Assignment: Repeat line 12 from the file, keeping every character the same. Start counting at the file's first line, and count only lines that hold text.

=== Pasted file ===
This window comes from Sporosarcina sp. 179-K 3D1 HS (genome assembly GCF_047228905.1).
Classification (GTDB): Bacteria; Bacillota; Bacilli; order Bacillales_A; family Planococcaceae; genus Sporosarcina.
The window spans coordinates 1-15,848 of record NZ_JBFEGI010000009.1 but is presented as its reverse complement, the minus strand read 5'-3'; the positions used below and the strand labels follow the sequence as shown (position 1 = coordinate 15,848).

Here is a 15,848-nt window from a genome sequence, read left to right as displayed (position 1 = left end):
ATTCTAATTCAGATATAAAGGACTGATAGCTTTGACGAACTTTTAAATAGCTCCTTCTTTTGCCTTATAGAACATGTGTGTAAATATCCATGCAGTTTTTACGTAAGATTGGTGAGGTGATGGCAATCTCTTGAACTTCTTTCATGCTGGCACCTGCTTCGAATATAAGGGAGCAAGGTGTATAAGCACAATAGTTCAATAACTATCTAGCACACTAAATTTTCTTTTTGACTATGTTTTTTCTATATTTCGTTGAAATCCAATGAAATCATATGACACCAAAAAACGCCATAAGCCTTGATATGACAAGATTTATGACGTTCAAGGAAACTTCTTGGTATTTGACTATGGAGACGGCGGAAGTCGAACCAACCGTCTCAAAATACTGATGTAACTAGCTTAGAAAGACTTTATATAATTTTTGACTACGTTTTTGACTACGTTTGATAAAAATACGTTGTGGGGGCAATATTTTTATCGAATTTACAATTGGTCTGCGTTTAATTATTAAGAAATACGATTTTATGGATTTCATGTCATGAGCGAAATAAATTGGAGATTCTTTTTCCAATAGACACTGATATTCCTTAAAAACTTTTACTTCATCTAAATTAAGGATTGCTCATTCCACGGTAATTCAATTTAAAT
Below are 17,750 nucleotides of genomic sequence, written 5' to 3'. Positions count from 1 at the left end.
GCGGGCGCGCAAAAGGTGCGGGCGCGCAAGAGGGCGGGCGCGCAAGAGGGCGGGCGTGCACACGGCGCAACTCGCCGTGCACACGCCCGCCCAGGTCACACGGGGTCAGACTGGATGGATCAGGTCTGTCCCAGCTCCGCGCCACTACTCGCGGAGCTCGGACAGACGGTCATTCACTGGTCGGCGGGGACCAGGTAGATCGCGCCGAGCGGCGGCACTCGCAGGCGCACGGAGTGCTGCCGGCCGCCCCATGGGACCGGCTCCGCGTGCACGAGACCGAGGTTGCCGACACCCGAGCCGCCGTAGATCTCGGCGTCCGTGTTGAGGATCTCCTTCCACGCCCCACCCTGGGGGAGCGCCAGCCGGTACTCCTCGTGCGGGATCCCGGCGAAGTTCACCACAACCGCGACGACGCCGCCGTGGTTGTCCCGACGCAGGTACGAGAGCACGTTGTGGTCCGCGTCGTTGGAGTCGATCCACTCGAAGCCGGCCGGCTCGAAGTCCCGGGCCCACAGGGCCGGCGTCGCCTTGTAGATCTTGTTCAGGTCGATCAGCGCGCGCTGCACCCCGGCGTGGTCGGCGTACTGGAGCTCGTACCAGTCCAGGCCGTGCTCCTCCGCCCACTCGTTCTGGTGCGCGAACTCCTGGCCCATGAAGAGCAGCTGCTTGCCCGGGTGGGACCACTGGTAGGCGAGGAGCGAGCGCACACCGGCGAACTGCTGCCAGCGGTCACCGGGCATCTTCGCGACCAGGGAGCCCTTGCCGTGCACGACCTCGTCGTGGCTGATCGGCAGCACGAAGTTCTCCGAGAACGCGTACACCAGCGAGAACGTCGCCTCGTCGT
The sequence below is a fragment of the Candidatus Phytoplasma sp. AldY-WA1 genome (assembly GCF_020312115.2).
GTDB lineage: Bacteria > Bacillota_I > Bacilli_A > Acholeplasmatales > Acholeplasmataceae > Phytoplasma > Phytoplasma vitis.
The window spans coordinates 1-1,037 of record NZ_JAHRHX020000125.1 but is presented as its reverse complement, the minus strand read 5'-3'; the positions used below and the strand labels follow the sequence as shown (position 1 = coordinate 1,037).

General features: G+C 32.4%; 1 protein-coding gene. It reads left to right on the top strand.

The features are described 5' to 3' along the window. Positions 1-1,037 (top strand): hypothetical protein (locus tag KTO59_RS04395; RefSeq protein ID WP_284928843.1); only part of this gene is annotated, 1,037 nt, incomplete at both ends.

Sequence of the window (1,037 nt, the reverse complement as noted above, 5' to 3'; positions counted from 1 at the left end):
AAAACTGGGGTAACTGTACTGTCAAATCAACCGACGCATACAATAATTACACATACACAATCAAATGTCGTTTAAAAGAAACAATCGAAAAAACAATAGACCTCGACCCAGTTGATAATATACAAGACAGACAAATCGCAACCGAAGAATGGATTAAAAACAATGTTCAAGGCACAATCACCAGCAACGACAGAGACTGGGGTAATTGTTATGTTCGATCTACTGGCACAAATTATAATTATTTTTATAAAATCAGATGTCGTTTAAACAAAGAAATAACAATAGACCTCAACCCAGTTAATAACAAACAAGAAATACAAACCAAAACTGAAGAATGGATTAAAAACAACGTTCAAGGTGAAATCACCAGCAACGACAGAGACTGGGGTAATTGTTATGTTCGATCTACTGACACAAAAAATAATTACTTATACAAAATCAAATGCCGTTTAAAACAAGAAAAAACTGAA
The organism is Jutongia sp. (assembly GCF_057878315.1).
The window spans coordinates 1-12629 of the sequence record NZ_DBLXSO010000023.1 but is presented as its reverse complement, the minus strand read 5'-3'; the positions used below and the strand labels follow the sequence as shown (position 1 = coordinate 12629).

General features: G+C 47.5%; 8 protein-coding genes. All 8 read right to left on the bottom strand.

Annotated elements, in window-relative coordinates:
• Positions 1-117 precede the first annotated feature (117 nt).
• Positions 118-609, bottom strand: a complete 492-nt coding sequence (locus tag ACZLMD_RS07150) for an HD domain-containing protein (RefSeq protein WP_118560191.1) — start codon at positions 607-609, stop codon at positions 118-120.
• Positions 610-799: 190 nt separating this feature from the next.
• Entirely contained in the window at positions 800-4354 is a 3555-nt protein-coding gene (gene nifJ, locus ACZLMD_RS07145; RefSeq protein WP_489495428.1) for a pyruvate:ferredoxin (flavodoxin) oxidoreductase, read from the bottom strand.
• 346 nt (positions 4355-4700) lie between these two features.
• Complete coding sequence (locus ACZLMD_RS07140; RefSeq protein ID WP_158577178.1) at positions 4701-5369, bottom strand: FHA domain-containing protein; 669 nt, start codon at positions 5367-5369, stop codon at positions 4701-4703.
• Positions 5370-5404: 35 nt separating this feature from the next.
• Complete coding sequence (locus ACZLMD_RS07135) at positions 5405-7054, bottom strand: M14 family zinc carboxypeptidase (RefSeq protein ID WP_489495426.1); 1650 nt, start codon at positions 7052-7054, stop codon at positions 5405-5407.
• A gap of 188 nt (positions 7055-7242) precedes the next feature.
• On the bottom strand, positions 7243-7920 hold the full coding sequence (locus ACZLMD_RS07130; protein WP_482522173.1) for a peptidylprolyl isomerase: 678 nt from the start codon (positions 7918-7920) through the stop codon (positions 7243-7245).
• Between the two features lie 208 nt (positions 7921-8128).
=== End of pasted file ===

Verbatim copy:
The features are described 5' to 3' along the window. Positions 1-1,037 (top strand): hypothetical protein (locus tag KTO59_RS04395; RefSeq protein ID WP_284928843.1); only part of this gene is annotated, 1,037 nt, incomplete at both ends.